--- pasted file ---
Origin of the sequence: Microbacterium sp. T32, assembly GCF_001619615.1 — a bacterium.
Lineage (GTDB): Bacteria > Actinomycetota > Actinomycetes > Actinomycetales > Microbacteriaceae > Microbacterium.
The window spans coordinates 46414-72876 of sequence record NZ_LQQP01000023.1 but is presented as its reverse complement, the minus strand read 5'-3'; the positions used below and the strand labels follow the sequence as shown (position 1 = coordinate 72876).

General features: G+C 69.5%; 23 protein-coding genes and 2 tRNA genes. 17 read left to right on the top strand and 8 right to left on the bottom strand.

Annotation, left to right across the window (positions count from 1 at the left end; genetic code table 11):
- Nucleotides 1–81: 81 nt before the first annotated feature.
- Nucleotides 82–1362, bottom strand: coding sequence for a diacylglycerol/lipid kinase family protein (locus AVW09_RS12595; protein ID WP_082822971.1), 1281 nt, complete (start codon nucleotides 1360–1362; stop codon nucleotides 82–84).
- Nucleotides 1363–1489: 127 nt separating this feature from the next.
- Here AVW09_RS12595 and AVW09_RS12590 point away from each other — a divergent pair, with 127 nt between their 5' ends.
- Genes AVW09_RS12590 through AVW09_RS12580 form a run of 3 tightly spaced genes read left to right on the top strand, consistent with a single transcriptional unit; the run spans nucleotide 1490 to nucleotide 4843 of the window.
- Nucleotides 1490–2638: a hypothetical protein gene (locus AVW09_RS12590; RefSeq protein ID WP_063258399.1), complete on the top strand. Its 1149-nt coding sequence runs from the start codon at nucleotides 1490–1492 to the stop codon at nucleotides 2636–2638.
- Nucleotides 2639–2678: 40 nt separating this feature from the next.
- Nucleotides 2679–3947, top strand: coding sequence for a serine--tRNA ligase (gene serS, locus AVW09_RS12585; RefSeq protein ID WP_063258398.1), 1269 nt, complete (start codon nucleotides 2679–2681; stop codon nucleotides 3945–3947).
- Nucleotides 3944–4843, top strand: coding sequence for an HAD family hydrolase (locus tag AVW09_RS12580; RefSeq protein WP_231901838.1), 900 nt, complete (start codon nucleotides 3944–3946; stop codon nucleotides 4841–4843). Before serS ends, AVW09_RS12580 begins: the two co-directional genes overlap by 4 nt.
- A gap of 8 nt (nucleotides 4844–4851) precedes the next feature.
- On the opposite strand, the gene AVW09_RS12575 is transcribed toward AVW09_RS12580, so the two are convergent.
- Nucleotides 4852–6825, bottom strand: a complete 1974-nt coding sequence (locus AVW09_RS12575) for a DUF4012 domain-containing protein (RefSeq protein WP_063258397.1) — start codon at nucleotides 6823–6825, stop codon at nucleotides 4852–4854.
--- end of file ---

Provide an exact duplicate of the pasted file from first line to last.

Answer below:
Origin of the sequence: Microbacterium sp. T32, assembly GCF_001619615.1 — a bacterium.
Lineage (GTDB): Bacteria > Actinomycetota > Actinomycetes > Actinomycetales > Microbacteriaceae > Microbacterium.
The window spans coordinates 46414-72876 of sequence record NZ_LQQP01000023.1 but is presented as its reverse complement, the minus strand read 5'-3'; the positions used below and the strand labels follow the sequence as shown (position 1 = coordinate 72876).

General features: G+C 69.5%; 23 protein-coding genes and 2 tRNA genes. 17 read left to right on the top strand and 8 right to left on the bottom strand.

Annotation, left to right across the window (positions count from 1 at the left end; genetic code table 11):
- Nucleotides 1–81: 81 nt before the first annotated feature.
- Nucleotides 82–1362, bottom strand: coding sequence for a diacylglycerol/lipid kinase family protein (locus AVW09_RS12595; protein ID WP_082822971.1), 1281 nt, complete (start codon nucleotides 1360–1362; stop codon nucleotides 82–84).
- Nucleotides 1363–1489: 127 nt separating this feature from the next.
- Here AVW09_RS12595 and AVW09_RS12590 point away from each other — a divergent pair, with 127 nt between their 5' ends.
- Genes AVW09_RS12590 through AVW09_RS12580 form a run of 3 tightly spaced genes read left to right on the top strand, consistent with a single transcriptional unit; the run spans nucleotide 1490 to nucleotide 4843 of the window.
- Nucleotides 1490–2638: a hypothetical protein gene (locus AVW09_RS12590; RefSeq protein ID WP_063258399.1), complete on the top strand. Its 1149-nt coding sequence runs from the start codon at nucleotides 1490–1492 to the stop codon at nucleotides 2636–2638.
- Nucleotides 2639–2678: 40 nt separating this feature from the next.
- Nucleotides 2679–3947, top strand: coding sequence for a serine--tRNA ligase (gene serS, locus AVW09_RS12585; RefSeq protein ID WP_063258398.1), 1269 nt, complete (start codon nucleotides 2679–2681; stop codon nucleotides 3945–3947).
- Nucleotides 3944–4843, top strand: coding sequence for an HAD family hydrolase (locus tag AVW09_RS12580; RefSeq protein WP_231901838.1), 900 nt, complete (start codon nucleotides 3944–3946; stop codon nucleotides 4841–4843). Before serS ends, AVW09_RS12580 begins: the two co-directional genes overlap by 4 nt.
- A gap of 8 nt (nucleotides 4844–4851) precedes the next feature.
- On the opposite strand, the gene AVW09_RS12575 is transcribed toward AVW09_RS12580, so the two are convergent.
- Nucleotides 4852–6825, bottom strand: a complete 1974-nt coding sequence (locus AVW09_RS12575) for a DUF4012 domain-containing protein (RefSeq protein WP_063258397.1) — start codon at nucleotides 6823–6825, stop codon at nucleotides 4852–4854.